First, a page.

The median solvency ratio for Canadian defined benefit pension plans dropped slightly in February as equity markets stalled, falling to 99.8 per cent from 101.3 per cent in January, according to Aon’s monthly survey.

January’s solvency ratio was the highest since 2002, noted the survey. However, nearly half (49.6 per cent) of plans were more than fully funded at March 1, 2018, up 3.1 percentage points from the previous month.

Read: Strong equity markets help to boost DB solvency rates in 2017

With major domestic and international equity markets stalling, the gross return for pension assets in February was -0.7 per cent. Global and U.S. equities remained slightly on the positive side, posting 0.6 and 0.1 per cent, respectively, while emerging markets dropped by 0.4 per cent and Canadian equities declined by three per cent. Global infrastructure and real estate both had a rough month, declining one and 2.6 per cent, respectively. Fixed income returns were mixed during February, with falling bond yields effectively increasing pension liabilities.

“February demonstrated just how delicate the markets’ Goldilocks moment might be,” said Ian Struthers, partner and investment consulting practice director at Aon, in a news release. “Pensions have benefited from rising equity valuations and higher yields, but that trend quickly reversed in February.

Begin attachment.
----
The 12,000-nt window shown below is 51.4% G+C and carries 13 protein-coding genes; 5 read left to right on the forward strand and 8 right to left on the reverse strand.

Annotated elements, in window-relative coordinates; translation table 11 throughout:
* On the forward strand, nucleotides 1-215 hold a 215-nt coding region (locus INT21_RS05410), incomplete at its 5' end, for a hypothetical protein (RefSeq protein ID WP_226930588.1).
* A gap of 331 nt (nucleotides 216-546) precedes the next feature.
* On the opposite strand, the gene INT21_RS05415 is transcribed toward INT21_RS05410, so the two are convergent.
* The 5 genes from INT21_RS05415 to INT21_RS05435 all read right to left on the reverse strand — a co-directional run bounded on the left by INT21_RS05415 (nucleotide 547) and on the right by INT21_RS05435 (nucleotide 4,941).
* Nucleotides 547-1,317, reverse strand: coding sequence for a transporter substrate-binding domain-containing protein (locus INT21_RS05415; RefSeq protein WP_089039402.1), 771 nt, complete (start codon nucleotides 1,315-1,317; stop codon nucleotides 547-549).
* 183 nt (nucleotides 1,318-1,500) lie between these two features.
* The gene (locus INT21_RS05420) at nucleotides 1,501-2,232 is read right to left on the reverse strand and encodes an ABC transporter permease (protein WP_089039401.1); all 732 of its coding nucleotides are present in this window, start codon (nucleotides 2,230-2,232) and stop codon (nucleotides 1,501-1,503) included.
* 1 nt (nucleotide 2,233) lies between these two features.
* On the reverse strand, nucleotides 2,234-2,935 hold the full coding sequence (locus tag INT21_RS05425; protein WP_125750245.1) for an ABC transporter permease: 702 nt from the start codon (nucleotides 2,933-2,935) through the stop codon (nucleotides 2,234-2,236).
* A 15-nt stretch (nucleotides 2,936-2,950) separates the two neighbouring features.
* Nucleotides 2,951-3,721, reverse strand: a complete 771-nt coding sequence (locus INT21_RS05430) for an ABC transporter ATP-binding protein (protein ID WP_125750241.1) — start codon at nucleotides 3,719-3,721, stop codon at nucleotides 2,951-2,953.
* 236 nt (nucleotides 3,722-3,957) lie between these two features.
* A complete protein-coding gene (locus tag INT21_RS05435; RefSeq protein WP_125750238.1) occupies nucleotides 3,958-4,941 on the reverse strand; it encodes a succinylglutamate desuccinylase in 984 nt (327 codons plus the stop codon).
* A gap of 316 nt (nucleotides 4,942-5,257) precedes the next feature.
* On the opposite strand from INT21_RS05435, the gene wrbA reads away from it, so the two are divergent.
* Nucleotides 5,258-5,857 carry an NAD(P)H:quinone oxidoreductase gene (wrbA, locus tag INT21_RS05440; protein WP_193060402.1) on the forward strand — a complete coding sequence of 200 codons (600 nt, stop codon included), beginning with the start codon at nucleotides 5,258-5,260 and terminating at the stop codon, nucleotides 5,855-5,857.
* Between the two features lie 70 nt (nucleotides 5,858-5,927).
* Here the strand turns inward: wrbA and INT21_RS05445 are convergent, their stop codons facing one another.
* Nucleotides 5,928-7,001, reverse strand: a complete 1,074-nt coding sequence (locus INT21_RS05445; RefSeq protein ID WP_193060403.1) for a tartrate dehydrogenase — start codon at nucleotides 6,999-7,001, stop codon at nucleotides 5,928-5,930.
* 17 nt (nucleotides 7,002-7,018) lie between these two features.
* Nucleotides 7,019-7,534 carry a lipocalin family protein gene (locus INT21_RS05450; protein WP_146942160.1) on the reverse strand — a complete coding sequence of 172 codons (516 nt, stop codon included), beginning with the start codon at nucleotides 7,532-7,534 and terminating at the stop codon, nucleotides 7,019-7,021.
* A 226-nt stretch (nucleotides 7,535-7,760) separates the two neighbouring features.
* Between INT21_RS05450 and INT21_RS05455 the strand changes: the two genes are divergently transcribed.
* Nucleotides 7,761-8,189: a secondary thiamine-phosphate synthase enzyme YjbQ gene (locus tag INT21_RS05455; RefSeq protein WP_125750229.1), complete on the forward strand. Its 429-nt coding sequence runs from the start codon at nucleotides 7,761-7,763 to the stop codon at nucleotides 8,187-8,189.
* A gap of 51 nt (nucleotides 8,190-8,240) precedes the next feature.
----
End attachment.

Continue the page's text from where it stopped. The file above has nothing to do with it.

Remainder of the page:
Read: DB pension solvency reaches highest level in 15 years: Aon Hewitt

“It’s too early to tell whether the tide has truly turned, but in a rising rate environment and with growing trade-related concerns over the global expansion, we expect more volatility in stocks and fixed income going forward,” he said. 

“The good news is that pension solvency remains very strong, so for those plan sponsors who haven’t done so already, they are still in a position to take action towards mitigating risk and seeking stronger diversification.” 

Copyright © 2022 Transcontinental Media G.P. Originally published on

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